More than 60 experts on witchcraft from across the world are gathering in a tiny Arctic town in northern Norway.
Pro-witchcraft groups say discrimination is still widespread
For three days in Vardo they will have discussions, lectures and the odd film show on ancient and modern sorcery.
The International Midnight Sun Witchcraft Conference is organised by Scandinavian and US universities.
Organisers say persecution is a thing of the past in Europe, but in parts of Africa and Asia men, women and children are still accused of witchcraft.
As in the past, experts say, victims are often singled out by their communities and made scapegoats for outbreaks of disease, bad weather or other misfortunes.
As well as touching on these issues, the Norwegian conference will also discuss Shamanism - a practice that centres on communication with the spiritual world, mostly through animal spirits.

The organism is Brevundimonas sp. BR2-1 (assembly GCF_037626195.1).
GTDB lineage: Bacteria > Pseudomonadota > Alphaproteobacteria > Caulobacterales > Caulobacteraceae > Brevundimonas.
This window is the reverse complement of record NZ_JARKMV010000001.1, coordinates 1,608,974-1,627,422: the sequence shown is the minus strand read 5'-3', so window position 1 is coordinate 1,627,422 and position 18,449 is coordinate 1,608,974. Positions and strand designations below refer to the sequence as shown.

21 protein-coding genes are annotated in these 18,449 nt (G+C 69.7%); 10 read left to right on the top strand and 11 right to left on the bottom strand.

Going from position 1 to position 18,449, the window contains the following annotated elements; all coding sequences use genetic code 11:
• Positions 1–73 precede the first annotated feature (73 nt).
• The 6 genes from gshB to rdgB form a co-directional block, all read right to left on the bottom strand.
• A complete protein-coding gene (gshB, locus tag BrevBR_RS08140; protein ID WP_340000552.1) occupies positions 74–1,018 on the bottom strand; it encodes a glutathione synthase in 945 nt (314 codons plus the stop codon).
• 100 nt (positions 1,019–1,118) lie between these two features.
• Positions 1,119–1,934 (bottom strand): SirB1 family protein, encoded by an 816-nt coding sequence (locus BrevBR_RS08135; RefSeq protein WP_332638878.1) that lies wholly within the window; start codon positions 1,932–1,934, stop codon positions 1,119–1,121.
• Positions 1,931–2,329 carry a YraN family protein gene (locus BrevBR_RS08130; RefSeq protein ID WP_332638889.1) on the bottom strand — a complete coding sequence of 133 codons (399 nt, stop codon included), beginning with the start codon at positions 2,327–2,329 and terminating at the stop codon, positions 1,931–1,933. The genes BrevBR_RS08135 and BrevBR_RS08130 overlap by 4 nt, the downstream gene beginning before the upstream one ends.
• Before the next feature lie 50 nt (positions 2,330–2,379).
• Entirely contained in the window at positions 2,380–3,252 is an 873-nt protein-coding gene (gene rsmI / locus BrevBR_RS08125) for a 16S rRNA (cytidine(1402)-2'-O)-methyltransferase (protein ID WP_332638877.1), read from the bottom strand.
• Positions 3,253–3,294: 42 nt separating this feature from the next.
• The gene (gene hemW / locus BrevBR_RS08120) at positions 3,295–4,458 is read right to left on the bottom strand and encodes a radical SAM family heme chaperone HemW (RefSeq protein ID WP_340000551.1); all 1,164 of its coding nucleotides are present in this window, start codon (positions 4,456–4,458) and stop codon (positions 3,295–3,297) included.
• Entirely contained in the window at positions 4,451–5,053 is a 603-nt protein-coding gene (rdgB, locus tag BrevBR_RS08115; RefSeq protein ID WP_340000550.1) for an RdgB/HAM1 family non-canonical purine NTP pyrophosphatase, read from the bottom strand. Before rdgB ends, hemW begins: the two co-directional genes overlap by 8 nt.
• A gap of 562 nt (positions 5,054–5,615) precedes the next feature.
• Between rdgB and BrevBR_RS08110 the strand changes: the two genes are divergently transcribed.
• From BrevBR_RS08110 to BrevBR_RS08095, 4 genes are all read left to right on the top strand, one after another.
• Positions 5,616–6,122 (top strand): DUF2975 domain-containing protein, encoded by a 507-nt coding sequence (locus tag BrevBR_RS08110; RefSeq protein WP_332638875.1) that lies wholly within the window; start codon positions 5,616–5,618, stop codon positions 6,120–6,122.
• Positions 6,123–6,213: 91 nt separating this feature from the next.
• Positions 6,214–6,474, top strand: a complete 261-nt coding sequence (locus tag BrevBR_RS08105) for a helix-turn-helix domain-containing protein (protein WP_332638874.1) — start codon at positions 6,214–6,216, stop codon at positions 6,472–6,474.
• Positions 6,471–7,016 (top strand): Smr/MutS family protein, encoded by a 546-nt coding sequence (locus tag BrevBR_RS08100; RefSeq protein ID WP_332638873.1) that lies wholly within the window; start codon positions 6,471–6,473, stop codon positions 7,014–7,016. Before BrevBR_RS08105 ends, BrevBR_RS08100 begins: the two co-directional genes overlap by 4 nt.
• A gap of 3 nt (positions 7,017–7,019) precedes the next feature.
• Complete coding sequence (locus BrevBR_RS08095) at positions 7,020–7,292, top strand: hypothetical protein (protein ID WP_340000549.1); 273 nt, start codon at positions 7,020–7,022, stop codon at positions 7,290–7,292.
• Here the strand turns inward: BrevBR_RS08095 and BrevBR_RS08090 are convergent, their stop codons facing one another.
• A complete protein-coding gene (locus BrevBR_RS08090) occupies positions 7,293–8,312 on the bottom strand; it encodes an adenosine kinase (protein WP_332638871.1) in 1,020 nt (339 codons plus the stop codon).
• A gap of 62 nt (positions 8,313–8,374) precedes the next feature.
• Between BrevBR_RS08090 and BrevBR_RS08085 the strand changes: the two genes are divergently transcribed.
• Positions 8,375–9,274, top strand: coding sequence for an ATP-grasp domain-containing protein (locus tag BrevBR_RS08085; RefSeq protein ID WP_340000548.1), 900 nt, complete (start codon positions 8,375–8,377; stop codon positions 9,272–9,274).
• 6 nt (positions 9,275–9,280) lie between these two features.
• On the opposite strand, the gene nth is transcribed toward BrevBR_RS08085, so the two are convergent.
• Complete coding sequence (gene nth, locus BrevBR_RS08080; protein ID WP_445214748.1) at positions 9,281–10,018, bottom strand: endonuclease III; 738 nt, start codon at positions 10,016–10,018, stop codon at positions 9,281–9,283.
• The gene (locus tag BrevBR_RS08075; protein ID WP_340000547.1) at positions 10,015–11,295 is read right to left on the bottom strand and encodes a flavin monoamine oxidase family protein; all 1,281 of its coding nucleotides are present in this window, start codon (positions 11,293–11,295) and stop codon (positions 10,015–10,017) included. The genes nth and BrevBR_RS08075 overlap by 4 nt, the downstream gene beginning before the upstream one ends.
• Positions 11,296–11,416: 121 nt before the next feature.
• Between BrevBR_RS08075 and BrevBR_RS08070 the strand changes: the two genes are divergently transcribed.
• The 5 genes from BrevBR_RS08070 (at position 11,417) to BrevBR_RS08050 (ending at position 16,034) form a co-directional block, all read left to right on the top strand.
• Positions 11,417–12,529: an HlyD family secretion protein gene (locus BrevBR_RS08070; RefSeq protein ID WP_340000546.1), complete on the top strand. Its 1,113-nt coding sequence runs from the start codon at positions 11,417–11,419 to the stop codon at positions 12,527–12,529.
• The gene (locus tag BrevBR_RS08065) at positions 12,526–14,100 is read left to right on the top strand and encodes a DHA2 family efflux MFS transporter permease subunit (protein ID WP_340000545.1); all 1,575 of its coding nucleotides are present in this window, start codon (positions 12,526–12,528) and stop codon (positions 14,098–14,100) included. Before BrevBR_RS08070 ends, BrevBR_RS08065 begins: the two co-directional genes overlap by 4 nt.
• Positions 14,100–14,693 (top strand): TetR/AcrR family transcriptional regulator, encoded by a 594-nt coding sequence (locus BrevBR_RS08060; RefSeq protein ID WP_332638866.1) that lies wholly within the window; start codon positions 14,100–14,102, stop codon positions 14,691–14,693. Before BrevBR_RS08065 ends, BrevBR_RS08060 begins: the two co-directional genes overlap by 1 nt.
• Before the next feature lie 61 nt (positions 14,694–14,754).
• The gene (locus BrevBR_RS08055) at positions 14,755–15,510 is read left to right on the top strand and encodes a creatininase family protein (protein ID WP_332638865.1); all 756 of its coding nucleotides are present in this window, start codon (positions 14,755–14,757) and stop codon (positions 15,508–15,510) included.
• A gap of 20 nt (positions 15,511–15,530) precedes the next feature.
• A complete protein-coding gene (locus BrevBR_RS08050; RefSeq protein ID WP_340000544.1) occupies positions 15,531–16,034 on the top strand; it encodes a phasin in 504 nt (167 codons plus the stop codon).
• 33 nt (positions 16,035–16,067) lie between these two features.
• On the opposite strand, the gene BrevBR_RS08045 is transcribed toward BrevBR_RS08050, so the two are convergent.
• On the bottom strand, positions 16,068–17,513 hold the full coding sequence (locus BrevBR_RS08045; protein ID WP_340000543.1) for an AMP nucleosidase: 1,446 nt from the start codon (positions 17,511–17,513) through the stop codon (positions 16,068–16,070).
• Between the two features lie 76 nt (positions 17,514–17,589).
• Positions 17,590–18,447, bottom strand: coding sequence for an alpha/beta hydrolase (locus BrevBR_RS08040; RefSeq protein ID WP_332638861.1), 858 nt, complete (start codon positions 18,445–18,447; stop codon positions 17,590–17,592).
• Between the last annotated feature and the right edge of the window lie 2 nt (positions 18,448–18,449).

Some experts claim that Shamanism predates all other organised religions.
But beyond the scholars and believers attending this week's conference, witchcraft has recently gained a new and rather younger circle of enthusiasts, following the publication of the best-selling Harry Potter books - and films - one of which has its worldwide premiere today.
During a 17th-Century witch-hunt in Vardo, about 80 women were burnt at the stake.
Reports from the time indicated they were accused of meeting with the devil at the nearby "witch mountain".
During the 16th and 17th centuries it is estimated that up to 50,000 people were executed for alleged sorcery across Europe.